Fanpop: First of all, congratulations, the team has received six Oscar nominations for “Bridge of Spies”, and we absolutely loved the film. Truth is often meer dramatic than fiction, and this had us on edge. How important was it for your team to present it accurately? It’s not a documentary, but how important was accuracy for your team?
Kristie Macosko Krieger: Accuracy is extremely important for our team. Every detail is crucial. Steven is meticulous in the way he presents history. So every detail was attended to door every department head, including our costume designer, Kasia Maimone, our production designer Adam Stockhausen, and the producers Marc Platt and Steven. It’s important to Tom Hanks, and it was important to every single person working on the film that we got it right.
Fanpop: We have several vragen for u from the fans on Fanpop, and the first is from geocen: how challenging was for your team to make a period drama and to attract adult audiences in this era, an era which feels dominated door superhero movies?
Kristie Macosko Krieger: It’s difficult to make a period drama, but not impossible, and for us it was a story we wanted to tell so we just worked extremely hard to tell it the best way we could. Getting it right was very important so we used a lot of real locations in Berlin. For example, we used the Glienicke Bridge in Berlin, where the actual spy swap took place. And our biggest challenge was figuring out where to build the Berlin uithangbord in modern Europe.
Fanpop: So that uithangbord was not done in post nor computer graphics?
Kristie Macosko Krieger: (Laughing) No.
Fanpop: That giant Berlin uithangbord was really built? That’s mind blowing!
Kristie Macosko Krieger: So let me tell you, we didn’t shoot it in Berlin, as modern Berlin is built up and very different from what it was after World War II, but Poland still looks very similar to the way Berlin would’ve looked after the war. So we went to Vratislav, Poland, and basically used the buildings that existed there, still with holes in the walls, and we erected the Berlin uithangbord right down the center of the street.
Fanpop: I guessed the scenes where they are laying the cinder blocks were real; I didn’t realize that u actually laid a real full-sized wall.
Is it kind of frustrating to u as a producer when some people assume that everything is just done in green screen and CG? So the uithangbord was real, but I’m assuming that u guys didn’t actually find real U-2 spy planes to fly?
Kristie Macosko Krieger: That’s a real U-2 plane. We used a real U-2 spy plane, and it took off from Beale Air Force Base in Yuba City, California
Fanpop: Is it frustrating when everyone assumes that it is all CG these days?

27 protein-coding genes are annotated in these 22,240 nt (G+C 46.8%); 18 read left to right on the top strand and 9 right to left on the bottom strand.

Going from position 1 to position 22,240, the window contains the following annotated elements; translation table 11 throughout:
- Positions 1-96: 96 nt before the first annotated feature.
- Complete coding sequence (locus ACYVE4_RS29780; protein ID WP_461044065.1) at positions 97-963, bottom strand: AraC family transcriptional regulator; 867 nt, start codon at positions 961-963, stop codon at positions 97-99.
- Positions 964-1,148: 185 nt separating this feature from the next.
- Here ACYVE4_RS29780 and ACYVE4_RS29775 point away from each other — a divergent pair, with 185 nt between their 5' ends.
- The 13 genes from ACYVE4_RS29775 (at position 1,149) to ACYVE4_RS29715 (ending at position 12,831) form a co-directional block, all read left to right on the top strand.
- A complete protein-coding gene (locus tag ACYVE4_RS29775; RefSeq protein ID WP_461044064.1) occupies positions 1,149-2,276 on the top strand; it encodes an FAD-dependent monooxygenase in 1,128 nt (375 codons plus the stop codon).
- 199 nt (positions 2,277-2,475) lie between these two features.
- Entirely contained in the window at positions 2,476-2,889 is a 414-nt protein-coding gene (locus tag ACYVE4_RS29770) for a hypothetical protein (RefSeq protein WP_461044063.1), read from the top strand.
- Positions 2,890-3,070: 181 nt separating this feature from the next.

Kristie Macosko Krieger: We just say that we actually were able to use the real deal, the real thing; we were able to shoot up there with real U-2 planes that still exist to this day.
Fanpop: That’s really something…
Kristie Macosko Krieger: It was amazing for us! Now, obviously, during the crash, the cockpit was a capsule, and the back of the plane was CG, but the U-2 taking off was real, and the U-2 plane in the hangar was a real U-2 spy plane.
That's a real U-2 spy plane
Fanpop: Making these things happen is a big part of your job as a producer.
Kristie Macosko Krieger: That’s correct.
Fanpop: We applaud u all… the U-2 plane is this historic aircraft, very rare, and very difficult to fly. It’s simply an enormous undertaking to rebuild a Berlin uithangbord and fly a real U-2 to tell a story as realistically as possible.
Speaking of realism, one thing I noticed the very careful portrayal of the Colonel, where he wasn’t this incredibly lovable and funny guy, but nor was he a caricature of a Russian spy. He’s likeable, and human, but u can see that he is a seasoned spy when he is cleaning his paint palette and destroying evidence, and other moments like that. Despite being a spy, he doesn’t come across as someone deserving of incredible hate of anger.
Tom Hanks and Mark Rylance in the courtroom
Kristie Macosko Krieger: No, he was a person doing a job for his country. He’s a real human being and I think Steven was really able to capture that in the beginning of the film when u see him just painting that portrait.
Fanpop: I feel like u all must have taken a lot of care to write and portray him in a balanced manner.
Kristie Macosko Krieger: Mark Rylance really brought a lot to the character. He was just mesmerizing. He really captured his essence.
Fanpop: He did such a great job, and if Mark Rylance gets Best Supporting Actor…